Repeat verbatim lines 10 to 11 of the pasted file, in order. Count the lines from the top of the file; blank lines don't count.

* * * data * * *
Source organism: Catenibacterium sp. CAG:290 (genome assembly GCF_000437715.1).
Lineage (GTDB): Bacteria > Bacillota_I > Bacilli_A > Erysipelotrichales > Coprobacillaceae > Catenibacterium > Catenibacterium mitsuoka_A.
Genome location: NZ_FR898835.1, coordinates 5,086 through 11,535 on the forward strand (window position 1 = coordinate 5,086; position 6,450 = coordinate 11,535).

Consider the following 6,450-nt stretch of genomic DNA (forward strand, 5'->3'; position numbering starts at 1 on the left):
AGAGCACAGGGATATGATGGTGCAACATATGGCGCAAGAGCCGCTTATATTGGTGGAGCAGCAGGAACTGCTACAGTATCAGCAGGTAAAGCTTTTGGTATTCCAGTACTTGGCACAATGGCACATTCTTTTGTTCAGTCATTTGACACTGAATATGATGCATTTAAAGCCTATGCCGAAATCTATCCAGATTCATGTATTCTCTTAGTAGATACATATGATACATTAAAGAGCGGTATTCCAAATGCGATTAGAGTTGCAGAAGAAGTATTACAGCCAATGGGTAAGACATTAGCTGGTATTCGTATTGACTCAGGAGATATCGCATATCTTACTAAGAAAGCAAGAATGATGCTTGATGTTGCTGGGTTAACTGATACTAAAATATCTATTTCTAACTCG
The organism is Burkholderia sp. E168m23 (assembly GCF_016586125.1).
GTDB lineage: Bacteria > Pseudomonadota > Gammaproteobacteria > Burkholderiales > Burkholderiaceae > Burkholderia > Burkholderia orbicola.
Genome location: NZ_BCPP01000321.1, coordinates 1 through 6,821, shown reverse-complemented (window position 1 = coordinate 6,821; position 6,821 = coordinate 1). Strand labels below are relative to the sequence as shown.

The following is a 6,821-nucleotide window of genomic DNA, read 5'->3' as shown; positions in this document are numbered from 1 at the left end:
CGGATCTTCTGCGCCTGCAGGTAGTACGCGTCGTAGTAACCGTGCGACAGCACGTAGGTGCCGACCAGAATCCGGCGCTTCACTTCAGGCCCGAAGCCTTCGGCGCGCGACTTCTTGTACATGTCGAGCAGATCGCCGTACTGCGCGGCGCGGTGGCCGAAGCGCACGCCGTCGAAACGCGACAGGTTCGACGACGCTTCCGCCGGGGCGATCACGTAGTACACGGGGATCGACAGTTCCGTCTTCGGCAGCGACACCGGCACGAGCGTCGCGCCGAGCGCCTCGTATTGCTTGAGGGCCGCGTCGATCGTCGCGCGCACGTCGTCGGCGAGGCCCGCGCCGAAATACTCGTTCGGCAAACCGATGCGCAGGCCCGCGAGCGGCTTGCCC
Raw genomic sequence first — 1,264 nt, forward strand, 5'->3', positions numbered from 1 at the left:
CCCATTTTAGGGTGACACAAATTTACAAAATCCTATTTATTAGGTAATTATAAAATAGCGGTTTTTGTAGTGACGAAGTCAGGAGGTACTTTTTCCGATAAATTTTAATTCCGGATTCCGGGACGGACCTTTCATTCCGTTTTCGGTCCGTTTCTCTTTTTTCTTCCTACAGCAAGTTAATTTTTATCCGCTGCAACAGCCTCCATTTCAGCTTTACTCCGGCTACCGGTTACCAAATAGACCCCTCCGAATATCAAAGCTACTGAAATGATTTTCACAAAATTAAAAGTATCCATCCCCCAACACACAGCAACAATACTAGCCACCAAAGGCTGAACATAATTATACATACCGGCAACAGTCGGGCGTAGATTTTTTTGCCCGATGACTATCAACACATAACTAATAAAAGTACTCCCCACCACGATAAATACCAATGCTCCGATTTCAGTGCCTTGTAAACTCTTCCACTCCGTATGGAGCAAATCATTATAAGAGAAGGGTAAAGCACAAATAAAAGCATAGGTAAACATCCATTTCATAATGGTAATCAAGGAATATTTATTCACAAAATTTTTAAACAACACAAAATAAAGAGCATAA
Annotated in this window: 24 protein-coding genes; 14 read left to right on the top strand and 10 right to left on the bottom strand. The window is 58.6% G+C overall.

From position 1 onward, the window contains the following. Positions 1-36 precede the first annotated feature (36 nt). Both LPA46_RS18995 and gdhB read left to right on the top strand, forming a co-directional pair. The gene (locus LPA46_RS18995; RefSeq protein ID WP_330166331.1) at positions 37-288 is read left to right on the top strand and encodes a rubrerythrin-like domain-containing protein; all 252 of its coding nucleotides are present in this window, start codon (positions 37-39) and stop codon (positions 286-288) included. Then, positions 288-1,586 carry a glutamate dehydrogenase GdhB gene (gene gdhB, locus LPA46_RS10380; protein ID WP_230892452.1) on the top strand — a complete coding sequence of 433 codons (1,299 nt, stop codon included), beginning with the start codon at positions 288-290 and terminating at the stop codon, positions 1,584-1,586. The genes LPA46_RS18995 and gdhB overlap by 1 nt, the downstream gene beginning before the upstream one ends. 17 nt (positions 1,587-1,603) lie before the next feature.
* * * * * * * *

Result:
CGGATCTTCTGCGCCTGCAGGTAGTACGCGTCGTAGTAACCGTGCGACAGCACGTAGGTGCCGACCAGAATCCGGCGCTTCACTTCAGGCCCGAAGCCTTCGGCGCGCGACTTCTTGTACATGTCGAGCAGATCGCCGTACTGCGCGGCGCGGTGGCCGAAGCGCACGCCGTCGAAACGCGACAGGTTCGACGACGCTTCCGCCGGGGCGATCACGTAGTACACGGGGATCGACAGTTCCGTCTTCGGCAGCGACACCGGCACGAGCGTCGCGCCGAGCGCCTCGTATTGCTTGAGGGCCGCGTCGATCGTCGCGCGCACGTCGTCGGCGAGGCCCGCGCCGAAATACTCGTTCGGCAAACCGATGCGCAGGCCCGCGAGCGGCTTGCCC
Raw genomic sequence first — 1,264 nt, forward strand, 5'->3', positions numbered from 1 at the left: